Alice Karle Art Appraiser
& Non-Cash Donations
1 805 682-2234
What could be more exciting than seeing a painting you have treasured being displayed in a museum, with your name on a plaque as the donor? Isn’t it wonderful to have your love of art shared by the public, an affirmation of your generosity, wisdom, and the enduring power of your curatorial vision? Art donations, besides bringing happiness and social standing, also can provide financial benefits. You may receive a tax deduction for your Non-Cash Charitable art donations.
Besides fine and decorative art donations, many other items such as rare books, musical instruments, classic automobiles, top designer fashion, and other connoisseur type items may be donated to a non-profit facility where they will be well used or displayed. Other items such as clothing, office furniture, and everyday items can also be donated, but you may not need a written appraisal report for these items if their total is under the limit for which appraisals are required.
If you are planning to donate Fine Art, Important Library Books, or other Personal Property to a non-profit organization such as museum or library, there is important information to be aware of when making art donations.
Contact the institution to whom you are donating property, to insure they want to keep or exhibit your donation. There may be tax consequences if the institution does not retain the property for a certain time period. Currently this time period is a minimum of three years. Besides the financial implications, there is great satisfaction in knowing your precious object is placed where it will be most appreciated. This is one of the most important criteria we consider when accepting a Non-Cash Charitable Donation assignment. No one owns a work of art forever. We are all custodians.
Fair Market Value is used for all art donations, and other non-cash charitable donations. Fair Market Value is based on supply and demand, and is most often the value in the auction market, or an equivalent market, on the effective date of the appraisal. The effective date is the date property officially changes hands, and is required to be included in your report.
Consider the Timing of the donation and the appraisal. The written appraisal report can not be dated by the appraiser more than sixty days prior to the donation date, but it can occur after the donation. Our recommendation is for the appraiser to inventory and photograph the property to be donated, well ahead of time whenever possible. The appraisal report itself can then be expeditiously completed within the time requirements. It is also recommended to have a Gift Letter documenting the date the property changed hands, and other details of the donation.
If the Property was Purchased Within One Year of the donation, you may be able to donate it at your cost. Consult your accountant. Sometimes it is beneficial to also have an appraisal to assure the original transaction was at arms length and by parties knowledgable of all the facts.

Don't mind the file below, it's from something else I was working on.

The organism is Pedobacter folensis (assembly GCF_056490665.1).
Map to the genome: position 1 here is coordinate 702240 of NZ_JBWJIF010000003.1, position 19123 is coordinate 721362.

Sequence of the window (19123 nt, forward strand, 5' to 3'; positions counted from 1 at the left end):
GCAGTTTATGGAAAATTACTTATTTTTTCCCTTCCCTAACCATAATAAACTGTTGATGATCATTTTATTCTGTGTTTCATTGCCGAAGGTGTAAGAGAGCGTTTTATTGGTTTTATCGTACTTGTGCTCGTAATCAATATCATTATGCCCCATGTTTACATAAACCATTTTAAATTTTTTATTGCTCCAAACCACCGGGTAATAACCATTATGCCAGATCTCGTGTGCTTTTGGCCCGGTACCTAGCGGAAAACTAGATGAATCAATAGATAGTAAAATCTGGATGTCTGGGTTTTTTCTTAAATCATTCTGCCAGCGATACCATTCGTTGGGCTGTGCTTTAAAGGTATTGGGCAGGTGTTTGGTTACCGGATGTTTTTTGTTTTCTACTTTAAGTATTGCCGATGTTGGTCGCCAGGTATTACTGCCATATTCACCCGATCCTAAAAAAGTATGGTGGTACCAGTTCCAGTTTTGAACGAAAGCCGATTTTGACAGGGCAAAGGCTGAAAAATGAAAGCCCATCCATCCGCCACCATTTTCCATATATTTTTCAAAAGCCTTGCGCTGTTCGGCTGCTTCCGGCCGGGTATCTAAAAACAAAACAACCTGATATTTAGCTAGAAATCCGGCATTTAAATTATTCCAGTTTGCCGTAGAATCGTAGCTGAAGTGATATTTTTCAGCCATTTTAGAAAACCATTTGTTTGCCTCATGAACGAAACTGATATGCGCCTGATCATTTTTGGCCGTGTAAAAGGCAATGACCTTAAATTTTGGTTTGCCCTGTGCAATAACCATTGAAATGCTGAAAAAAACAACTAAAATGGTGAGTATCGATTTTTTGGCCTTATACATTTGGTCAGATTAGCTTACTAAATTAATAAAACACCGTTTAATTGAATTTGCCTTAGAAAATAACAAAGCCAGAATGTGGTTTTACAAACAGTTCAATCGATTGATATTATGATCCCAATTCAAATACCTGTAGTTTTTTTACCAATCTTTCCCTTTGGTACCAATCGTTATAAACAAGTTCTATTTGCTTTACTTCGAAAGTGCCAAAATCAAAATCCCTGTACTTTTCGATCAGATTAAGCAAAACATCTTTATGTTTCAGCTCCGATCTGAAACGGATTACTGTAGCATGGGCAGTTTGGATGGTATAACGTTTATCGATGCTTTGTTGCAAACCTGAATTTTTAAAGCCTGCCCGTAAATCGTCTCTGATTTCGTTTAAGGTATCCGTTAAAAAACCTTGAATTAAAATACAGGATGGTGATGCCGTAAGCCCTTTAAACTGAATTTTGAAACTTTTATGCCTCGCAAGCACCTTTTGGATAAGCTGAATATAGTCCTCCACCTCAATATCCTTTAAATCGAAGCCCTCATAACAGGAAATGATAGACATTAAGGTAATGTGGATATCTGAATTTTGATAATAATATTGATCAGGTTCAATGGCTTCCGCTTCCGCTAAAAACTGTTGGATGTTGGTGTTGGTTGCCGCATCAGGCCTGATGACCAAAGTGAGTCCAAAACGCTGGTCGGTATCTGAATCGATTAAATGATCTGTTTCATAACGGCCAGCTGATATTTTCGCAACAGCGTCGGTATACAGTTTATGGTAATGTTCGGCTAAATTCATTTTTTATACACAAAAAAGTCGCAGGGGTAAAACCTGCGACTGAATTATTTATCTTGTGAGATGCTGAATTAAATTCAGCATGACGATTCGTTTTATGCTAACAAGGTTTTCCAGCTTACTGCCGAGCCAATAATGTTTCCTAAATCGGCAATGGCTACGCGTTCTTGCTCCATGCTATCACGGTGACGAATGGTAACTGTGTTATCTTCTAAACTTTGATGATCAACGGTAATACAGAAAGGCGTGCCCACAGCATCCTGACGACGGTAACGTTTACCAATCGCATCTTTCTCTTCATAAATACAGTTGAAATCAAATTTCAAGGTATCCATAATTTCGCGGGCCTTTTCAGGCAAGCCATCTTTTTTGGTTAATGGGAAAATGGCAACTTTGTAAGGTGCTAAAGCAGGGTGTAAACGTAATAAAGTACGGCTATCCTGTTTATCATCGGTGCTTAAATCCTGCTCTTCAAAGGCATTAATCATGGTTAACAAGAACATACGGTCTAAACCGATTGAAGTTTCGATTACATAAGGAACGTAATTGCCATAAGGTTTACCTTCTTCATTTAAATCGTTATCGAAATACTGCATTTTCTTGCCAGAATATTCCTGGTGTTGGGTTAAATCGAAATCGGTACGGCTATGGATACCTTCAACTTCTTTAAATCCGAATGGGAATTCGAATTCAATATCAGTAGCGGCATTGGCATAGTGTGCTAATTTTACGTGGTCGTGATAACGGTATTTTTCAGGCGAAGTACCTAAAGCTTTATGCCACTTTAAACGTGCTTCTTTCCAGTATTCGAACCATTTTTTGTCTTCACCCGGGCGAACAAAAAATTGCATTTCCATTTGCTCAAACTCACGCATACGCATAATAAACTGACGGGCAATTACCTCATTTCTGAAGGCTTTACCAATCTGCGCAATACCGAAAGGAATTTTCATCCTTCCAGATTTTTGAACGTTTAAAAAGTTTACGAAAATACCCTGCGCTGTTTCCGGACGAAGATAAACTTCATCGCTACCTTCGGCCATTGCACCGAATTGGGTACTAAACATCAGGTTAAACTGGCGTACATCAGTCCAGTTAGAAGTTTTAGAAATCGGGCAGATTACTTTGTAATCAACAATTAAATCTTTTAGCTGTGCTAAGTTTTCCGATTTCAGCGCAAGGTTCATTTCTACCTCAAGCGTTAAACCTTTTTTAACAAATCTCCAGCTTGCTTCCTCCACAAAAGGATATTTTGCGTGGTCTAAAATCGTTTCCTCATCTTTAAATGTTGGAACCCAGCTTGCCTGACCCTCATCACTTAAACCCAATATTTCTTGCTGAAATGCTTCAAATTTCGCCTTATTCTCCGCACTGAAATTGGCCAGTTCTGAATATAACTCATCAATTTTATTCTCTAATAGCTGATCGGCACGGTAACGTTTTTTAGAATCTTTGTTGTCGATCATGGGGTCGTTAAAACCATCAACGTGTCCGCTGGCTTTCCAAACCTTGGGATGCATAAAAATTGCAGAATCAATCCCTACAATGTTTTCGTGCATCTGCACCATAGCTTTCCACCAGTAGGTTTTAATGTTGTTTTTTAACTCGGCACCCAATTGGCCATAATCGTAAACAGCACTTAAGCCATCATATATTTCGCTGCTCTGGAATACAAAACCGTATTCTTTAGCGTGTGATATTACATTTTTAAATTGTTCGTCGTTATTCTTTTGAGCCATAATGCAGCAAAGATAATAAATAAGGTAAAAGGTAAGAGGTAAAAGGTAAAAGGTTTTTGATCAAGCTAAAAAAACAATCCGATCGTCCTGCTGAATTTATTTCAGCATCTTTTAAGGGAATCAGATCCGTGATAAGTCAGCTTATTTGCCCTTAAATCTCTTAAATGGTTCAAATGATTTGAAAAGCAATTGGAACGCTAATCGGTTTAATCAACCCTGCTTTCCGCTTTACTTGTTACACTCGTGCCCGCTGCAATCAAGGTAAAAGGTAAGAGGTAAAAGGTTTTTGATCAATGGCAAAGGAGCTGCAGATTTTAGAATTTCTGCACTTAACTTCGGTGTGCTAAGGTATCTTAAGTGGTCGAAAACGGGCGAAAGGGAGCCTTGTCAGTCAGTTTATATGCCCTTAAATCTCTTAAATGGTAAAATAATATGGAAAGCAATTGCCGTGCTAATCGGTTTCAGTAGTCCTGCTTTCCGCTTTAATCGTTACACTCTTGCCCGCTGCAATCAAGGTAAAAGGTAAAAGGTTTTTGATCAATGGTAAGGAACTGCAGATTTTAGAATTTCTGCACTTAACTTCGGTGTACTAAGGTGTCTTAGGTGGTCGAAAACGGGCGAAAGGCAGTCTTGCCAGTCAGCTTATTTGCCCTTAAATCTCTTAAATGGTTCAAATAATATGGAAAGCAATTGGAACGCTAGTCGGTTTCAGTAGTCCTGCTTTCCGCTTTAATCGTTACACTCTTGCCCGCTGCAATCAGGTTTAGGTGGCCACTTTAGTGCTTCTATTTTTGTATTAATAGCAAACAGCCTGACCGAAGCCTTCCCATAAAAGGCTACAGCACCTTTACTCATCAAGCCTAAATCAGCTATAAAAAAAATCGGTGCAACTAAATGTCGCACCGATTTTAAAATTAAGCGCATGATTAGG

If the Property was Purchased More than One Year Ago or was inherited, and it nears or exceeds the value for which an appraisal is required (currently $5,000) contact a qualified appraiser. Be aware that the Fair Market Value of donated property may be either significantly lower or higher, than the original purchase price.
Type of Art
Many higher value art donations consist of fine or decorative art. What type of art is suitable for high value charitable donation?
Artists with well-known reputations and significant after market sales, can be actively sought by museums or other institutions. Also, iconic works by local artists not having national recognition may be good candidates. While the “well-known” artists usually have auction records and are sought after by collectors and institutions, local artists may have regional importance, and contribute to the cultural and artistic history of an area. Many collectors of local artists are local. Historical societies and smaller museums often are candidates for donation, especially when the work is superior. Whenever possible, art donations should be accompanied by letters of provenance and catalogue raisonné entries.
Valuing living artists who are still creating work requires a different approach. Many living artists do not have significant auction records. If the artist is well represented by important galleries and there is high demand for their work among collectors, the galleries themselves, or for re-purchase by the artist, the artist may be suitable for donation. However, many artists have large numbers of unsold works, or are no longer being seriously collected. Remember, Fair Market Value is based on supply and demand, and in these cases a high value probably shouldn’t be expected.